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Copyright, 1920, 
By Robert W. Chambers 

Copyright, 1919, 1920, by International Magazine Company 
Printed in the United States of America 









Mirror of Fashion, 

Admiral of Finance, 

Don't, in a passion, 

Denounce this poor Romance; 

For, while I dare not hope it might 

Enthuse you, 

Perhaps it will, some rainy night, 

Amuse you. 


So, your attention, 

In poetry polite, 

To my invention 

I bashfully invite. 

Don't hurl the book at Eddie's head 

Deep laden, 

Or Messmore's; you might hit instead 

Will Braden. 


Kahn among Canners, 

And Grand Vizier of style, 

Emir of Manners, 

Accept and place on file 

This tribute, which I proffer while 

I grovel, 

And honor with thy matchless Smile 

My novel. 

R. W. C. 












. X AT THE RITZ l6l 



xin SA-N'SA 207 










ONLY when the Nan-yang Maru sailed from 
Yuen-San did her terrible sense of forebod- 
ing begin to subside. 

For four years, waking or sleeping, the awful sub- 
consciousness of supreme evil had never left her. 

But now, as the Korean shore, receding into dark- 
ness, grew dimmer and dimmer, fear subsided and 
grew vague as the half-forgotten memory of horror 
in a dream. 

She stood near the steamer's stern apart from 
other passengers, a slender, lonely figure in her 
silver-fox furs, her ulster and smart little hat, watch- 
ing the lights of Yuen-San grow paler and smaller 
along the horizon until they looked like a level row 
of stars. 

Under her haunted eyes Asia was slowly dis- 
solving to a streak of vapour in the misty lustre of 
the moon. 

Suddenly the ancient continent disappeared, 
washed out by a wave against the sky; and with it 


vanished the last shreds of that accursed nightmare 
which had possessed her for four endless years. But 
whether during those unreal years her soul had only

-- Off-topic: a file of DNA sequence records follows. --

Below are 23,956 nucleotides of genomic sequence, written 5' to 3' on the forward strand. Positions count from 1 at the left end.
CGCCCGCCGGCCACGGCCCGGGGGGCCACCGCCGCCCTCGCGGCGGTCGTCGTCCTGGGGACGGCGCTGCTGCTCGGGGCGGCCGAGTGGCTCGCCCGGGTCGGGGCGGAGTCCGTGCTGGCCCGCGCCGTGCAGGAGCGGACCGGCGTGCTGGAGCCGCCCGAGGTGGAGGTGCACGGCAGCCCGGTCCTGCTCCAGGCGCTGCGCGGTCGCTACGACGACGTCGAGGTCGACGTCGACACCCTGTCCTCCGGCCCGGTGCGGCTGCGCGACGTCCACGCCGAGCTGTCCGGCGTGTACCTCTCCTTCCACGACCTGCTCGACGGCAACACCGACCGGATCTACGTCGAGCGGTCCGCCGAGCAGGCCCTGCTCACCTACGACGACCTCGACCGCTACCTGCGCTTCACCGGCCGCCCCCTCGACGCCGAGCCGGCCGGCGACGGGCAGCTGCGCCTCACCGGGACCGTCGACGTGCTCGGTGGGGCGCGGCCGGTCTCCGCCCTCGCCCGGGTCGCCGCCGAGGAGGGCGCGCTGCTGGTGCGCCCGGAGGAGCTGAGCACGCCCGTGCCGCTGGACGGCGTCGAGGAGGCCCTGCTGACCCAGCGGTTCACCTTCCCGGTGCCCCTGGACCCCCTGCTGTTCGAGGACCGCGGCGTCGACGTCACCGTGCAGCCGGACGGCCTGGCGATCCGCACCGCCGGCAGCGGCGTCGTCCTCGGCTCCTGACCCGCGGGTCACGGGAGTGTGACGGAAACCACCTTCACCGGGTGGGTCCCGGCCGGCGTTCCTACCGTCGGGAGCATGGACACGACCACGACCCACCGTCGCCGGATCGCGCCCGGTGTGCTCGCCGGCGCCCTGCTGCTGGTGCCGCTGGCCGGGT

been held in bondage, or whether, as she had been 
taught, it had been irrevocably destroyed, she still 
remained uncertain, knowing nothing about the death 
of souls or how it was accomplished. 

As she stood there, her sad eyes fixed on the misty 
East, a passenger passing an Englishwoman 
paused to say something kind to the young American ; 
and added, "if there is anything my husband and I 
can do it would give us much pleasure." The girl 
ha.d turned her head as though not comprehending. 
The other woman hesitated. 

"This is Doctor Nome's daughter, is it not?" she 
inquired in a pleasant voice. 

"Yes, I am Tressa Nome. ... I ask your par- 
don. . . . Thank you, madam: I am I seem to 
be a trifle dazed " 

"What wonder, you poor child! Come to us if 
you feel need of companionship." 

"You are very kind. ... I seem to wish to be 
alone, somehow." 

"I understand. . . . Good-night, my dear." 

Late the next morning Tressa Nome awoke, con- 
scious for the first time in four years that it was at 
last her own familiar self stretched out there on the 
pillows where sunshine streamed through the port- 
hole. All that day she lay in her bamboo steamer 
chair on deck. Sun and wind conspired to dry every 
tear that wet her closed lashes. Her dark, glossy 


hair blew about her face ; scarlet tinted her full lips 
again ; the tense hands relaxed. Peace came at sun- 

That evening she took her Yu-kin from her cabin 
and found a chair on the deserted hurricane deck. 

And here, in the brilliant moonlight of the China 
Sea, she curled up cross-legged on the deck, all alone, 
and sounded the four futile strings of her moon-lute, 
and hummed to herself, in a still voice, old songs 
she had sung in Yian before the tragedy. She sang 
the tent-song called Tchinguiz. She sang Camel 
Bells and The Blue Bazaar, children's songs of the